Food & Beverage

Beyond Meat's pea protein supplier receives additional $75 million investment from Cargill

Key Points
  • Cargill previously invested $25 million in Puris, Beyond Meat's pea protein supplier, in January 2018.
  • Demand for plant-based products from Beyond has soared in the last year as more restaurants add its meat substitutes to menus.
Puris CEO Tyler Lorenzen on the push for pea protein in meat alternatives
Puris CEO Tyler Lorenzen on the push for pea protein in meat alternatives

Beyond Meat's pea protein supplier has received an additional $75 million investment from Cargill, one of North America's largest beef processors.

Puris, the continent's largest pea protein producer, will be able to more than double its pea protein production at a plant in Dawson, Minnesota.

The company buys peas from farmers who grow the crop using its proprietary seed and then extracts pea protein from them. As a result of the investment announced Wednesday, Puris will now own and operate three facilities in North America that focus solely on pea protein production. The investment will also add approximately 90 jobs.

Cargill and Puris signed a joint venture agreement in January 2018 to accelerate the production of pea protein with a $25 million investment from the agricultural giant.

Since then, Beyond Meat has significantly ramped up production of its meat substitutes, which use peas as its primary source of protein. In Beyond's second quarter, revenue from restaurants and food service surged 483% from a year earlier, and revenue from grocery stores soared 192%.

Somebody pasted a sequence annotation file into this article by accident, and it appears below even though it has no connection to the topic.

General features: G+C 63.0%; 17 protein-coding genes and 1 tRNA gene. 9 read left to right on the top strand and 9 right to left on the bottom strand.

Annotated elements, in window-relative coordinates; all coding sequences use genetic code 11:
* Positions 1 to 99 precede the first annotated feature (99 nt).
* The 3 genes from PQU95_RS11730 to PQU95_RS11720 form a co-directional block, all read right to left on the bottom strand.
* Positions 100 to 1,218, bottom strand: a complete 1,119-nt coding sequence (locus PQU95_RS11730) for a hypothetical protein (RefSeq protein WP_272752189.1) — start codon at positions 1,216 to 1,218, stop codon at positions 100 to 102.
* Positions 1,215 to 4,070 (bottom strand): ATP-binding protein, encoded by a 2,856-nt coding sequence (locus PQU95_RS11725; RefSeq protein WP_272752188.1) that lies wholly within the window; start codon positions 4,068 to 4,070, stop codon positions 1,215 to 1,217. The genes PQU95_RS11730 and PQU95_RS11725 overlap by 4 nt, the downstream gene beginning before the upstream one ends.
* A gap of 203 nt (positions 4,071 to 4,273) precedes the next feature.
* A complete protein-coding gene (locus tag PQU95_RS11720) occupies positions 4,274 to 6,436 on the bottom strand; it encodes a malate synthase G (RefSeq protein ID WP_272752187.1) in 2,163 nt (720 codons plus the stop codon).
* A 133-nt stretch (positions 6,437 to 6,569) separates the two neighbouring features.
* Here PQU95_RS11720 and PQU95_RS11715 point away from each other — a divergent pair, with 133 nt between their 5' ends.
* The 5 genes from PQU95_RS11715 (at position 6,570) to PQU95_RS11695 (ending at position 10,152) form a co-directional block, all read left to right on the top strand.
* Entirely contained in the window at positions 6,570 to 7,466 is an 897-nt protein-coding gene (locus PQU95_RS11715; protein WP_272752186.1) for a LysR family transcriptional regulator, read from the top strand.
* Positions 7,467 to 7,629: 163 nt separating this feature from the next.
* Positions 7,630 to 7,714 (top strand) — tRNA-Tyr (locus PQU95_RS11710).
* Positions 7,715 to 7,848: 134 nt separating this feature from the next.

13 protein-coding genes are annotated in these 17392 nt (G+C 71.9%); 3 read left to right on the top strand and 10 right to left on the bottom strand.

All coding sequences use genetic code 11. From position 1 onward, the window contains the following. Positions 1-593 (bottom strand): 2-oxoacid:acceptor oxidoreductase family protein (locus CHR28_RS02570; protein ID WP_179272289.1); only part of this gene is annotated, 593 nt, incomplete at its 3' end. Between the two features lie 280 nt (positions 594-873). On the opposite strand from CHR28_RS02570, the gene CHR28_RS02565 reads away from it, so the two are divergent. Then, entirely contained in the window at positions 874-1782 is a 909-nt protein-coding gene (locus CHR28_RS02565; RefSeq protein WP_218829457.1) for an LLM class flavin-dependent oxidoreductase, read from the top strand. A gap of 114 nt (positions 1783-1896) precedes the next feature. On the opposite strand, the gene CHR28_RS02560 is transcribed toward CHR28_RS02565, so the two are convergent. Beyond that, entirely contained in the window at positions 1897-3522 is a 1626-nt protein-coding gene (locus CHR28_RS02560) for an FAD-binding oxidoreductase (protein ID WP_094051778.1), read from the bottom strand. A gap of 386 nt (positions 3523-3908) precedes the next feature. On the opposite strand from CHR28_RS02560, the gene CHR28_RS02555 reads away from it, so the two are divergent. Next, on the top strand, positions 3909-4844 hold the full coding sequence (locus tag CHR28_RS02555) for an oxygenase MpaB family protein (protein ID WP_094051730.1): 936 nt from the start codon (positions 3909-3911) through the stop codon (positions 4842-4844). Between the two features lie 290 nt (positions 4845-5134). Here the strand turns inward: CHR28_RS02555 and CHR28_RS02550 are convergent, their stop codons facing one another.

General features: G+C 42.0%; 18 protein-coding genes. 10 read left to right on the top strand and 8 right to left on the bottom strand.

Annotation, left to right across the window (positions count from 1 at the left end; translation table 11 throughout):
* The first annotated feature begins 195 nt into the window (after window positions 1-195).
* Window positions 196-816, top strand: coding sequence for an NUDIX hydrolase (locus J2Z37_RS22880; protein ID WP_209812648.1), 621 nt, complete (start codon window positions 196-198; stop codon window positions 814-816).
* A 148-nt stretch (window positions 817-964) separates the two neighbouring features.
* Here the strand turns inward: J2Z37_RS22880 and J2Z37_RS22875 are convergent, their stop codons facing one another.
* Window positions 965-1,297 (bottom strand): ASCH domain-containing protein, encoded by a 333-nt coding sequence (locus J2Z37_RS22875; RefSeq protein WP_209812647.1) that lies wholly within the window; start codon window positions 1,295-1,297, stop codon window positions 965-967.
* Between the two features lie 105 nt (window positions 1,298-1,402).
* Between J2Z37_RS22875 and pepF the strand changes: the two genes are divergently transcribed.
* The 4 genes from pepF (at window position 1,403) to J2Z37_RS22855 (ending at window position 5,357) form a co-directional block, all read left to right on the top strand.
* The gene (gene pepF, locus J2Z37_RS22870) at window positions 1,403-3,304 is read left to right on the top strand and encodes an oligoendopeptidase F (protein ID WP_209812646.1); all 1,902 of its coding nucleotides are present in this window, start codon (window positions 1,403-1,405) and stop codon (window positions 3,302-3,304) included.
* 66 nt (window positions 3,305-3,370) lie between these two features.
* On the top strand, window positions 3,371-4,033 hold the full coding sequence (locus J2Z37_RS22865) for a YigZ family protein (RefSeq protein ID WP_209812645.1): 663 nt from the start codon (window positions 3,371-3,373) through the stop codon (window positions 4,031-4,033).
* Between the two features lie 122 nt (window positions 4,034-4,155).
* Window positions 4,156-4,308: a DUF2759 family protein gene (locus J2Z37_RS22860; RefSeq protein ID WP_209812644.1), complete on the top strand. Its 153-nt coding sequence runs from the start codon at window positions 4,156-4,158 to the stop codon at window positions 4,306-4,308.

Puris is not Beyond's sole pea protein supplier. According to company filings from July 31, it also sources pea protein from Roquette, which is based in France.

Beyond products have landed on the menus of fast-food chains like Subway and Dunkin'. KFC, which is owned by Yum Brands, said Tuesday that the single Atlanta location testing plant-based Beyond fried chicken sold out of the item in less than five hours.

Beyond's meat substitutes appeal to flexitarians — people looking to consume less meat — because they more realistically mimic the taste and look of meat products.

"When you look at what the market needs, consumers are demanding more," Puris President and CEO Tyler Lorenzen said on CNBC's "Squawk Alley" Wednesday.

Lorenzen added that he believes pea farmers will be able to meet the exploding consumer demand.

The expected growth in the market for meat alternative market has send Beyond's stock surging 528% since its May initial public offering.